I was afraid of this very thing myself, which is one reason I didn’t seek help for my attention and focus issues until recently. I started taking generic time-released methylphenidate in November to help me focus on job which involves a lot of sit-still time. You can guess how tough that is on someone with attention issues. My doc and I are still figuring out dosages and even if a different med might work better. It’s important to be aware that people can respond differently to the same medication, so don’t give up if one makes you feel not quite yourself. For me, my medication makes me feel like someone just cleaned a window for me. I had been looking out a cloudy plane of glass, unable to see exactly what was out there and thus, unsure how to approach it. The meds take away the mental cloudiness and help my brain see my tasks more clearly and help me follow through. I’m the same person, just a bit more focused and less frantic (which feels great)It’s “Me 2.0!” I’m glad you’re approaching the medication issue with caution. It’s strong stuff, but it can be a useful tool if you feel you need help coping.

    • #106419
      Jillian Jiggs

      I was diagnosed at 36 and have been on Concerta for about a year now. (highly recommend!) It hasn’t changed me, really. However, I have had to change my habits. I’ve been doing things in an untreated-ADHD way for a very long time, and with meds I have the chance to make a different choice. It doesn’t automatically make the choice for me. This part is difficult to adjust to.

      I used to suddenly find myself doing things. It wasn’t a conscious decision, I’d just suddenly be in the basement, neck-deep in some elaborate sewing project, or plan some elaborate adventure for myself and friends and kids to go on. That was really fun, and I got many compliments for being so “free-spirited” and “creative” and “relaxed”. I like doing creative things and having fun! I missed it when the sudden drop-everything-and-make-something sessions stopped, even though my habitual pre-event panic over “Ah, I’ve invited 26 humans over and they’re coming tomorrow and I need to clean the entire house and make all the food what was I thinking I wish I were dead!” wasn’t so fun.

      I actually got a bit depressed because now I was doing all the homemaker/mom things pretty well. I mean, I had to try hard to meet the lowest standards, but I could manage it way better than I’d ever been able to before and it was rewarding to be able to do the. So here I was washing all the things and making the healthy food and nurturing the creatures, and I forgot to see my friends or make anything or feed my soul in any way. Unsurprisingly in hindsight, that didn’t go so well for my emotional health, and so I went off my meds for a few weeks in the summer. During an “accidental” party that I threw during these weeks, I was chatting with a friend and had a huge lightbulb moment that I have to PLAN for these things. My way has always been to work as hard as I can at every moment that I was aware of the need for work. This offset my fun escapes from real life, so that in balance, I could function okay. But now that I’m able to be more aware of the work that needs to be done, I have the ability to prioritise and decide what to do when. It’s a completely different way of functioning, and it took a bit of time to get used to it. I’m still trying to find the right balance.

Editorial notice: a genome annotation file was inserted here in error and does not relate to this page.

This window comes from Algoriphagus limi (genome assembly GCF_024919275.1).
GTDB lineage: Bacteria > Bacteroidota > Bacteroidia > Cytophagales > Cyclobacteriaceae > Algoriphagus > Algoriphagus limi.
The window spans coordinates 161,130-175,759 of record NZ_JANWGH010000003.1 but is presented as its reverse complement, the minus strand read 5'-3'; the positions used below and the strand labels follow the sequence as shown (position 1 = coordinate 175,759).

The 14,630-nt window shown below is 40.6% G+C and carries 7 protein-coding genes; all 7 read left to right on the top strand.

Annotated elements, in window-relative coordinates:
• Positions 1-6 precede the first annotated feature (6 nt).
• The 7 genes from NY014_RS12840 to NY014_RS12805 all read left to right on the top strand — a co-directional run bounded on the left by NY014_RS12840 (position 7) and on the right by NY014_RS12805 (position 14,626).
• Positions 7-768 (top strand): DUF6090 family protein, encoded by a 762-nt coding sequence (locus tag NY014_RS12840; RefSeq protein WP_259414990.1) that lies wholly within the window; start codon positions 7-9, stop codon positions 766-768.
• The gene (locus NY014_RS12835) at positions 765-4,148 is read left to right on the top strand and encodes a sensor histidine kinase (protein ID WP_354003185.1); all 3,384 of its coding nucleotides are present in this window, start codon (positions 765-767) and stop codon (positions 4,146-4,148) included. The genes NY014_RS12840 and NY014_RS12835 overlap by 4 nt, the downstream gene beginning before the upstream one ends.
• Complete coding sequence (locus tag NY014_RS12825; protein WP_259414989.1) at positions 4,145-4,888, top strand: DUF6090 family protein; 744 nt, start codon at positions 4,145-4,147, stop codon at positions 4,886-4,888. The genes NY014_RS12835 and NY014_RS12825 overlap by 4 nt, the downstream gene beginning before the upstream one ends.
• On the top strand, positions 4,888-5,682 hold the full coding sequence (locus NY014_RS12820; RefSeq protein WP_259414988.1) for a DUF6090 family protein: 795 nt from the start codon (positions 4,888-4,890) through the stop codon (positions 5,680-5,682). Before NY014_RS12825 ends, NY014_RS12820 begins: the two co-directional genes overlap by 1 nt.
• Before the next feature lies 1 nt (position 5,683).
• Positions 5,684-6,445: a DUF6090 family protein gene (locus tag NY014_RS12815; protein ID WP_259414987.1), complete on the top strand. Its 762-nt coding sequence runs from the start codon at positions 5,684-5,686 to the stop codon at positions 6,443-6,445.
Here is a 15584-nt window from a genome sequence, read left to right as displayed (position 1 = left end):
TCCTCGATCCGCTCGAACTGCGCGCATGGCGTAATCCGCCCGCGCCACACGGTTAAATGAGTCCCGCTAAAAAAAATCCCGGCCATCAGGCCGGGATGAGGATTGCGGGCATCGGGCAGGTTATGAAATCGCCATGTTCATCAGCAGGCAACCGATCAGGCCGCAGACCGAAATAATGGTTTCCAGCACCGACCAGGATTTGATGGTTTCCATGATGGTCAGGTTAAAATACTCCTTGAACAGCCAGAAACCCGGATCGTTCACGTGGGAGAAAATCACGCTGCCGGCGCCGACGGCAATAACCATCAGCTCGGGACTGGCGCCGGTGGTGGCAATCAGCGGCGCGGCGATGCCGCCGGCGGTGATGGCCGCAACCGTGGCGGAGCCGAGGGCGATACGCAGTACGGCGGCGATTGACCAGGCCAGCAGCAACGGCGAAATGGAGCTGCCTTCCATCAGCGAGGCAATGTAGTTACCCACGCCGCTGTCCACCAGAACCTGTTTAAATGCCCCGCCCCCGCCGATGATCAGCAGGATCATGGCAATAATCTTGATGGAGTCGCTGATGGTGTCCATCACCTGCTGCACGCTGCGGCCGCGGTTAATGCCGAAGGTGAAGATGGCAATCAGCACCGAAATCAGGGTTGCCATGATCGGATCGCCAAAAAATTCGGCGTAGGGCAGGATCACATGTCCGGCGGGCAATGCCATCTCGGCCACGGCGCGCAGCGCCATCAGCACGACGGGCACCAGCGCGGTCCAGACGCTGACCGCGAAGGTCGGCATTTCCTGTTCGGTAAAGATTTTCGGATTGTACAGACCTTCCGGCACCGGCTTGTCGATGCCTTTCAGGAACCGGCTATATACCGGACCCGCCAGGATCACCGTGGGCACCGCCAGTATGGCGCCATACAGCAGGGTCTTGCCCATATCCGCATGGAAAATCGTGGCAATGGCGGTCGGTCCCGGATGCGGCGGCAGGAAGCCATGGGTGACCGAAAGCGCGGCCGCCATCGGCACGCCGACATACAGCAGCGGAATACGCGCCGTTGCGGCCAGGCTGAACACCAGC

The other negative thing is the lack of ability to tune people out. I’m much more fidgety in situations like a long meeting, long talker, church, family gathering, car rides, etc. I used to go off in my head and didn’t really notice time passing. Now it can get excruciating. This may be because I’m on a pretty low dose, I don’t know.

      Other than that, I’m not different. I still have so many ideas floating around in my head. However, I’m in charge of them instead of them being in charge of me. I like that.

    • #106588
      ADHD Pun Here

      I like myself more when I’m on my meds. I’m smarter and more creative and I feel more inspired to take steps toward achieving my goals. I hate the adderall crash because it’s like I can feel my mind slipping out of my grasp (which is probably why I abused in college). When I’m off them, I’m a lot more sociable, but I would almost always rather be on my meds and more intelligent than off them and making friends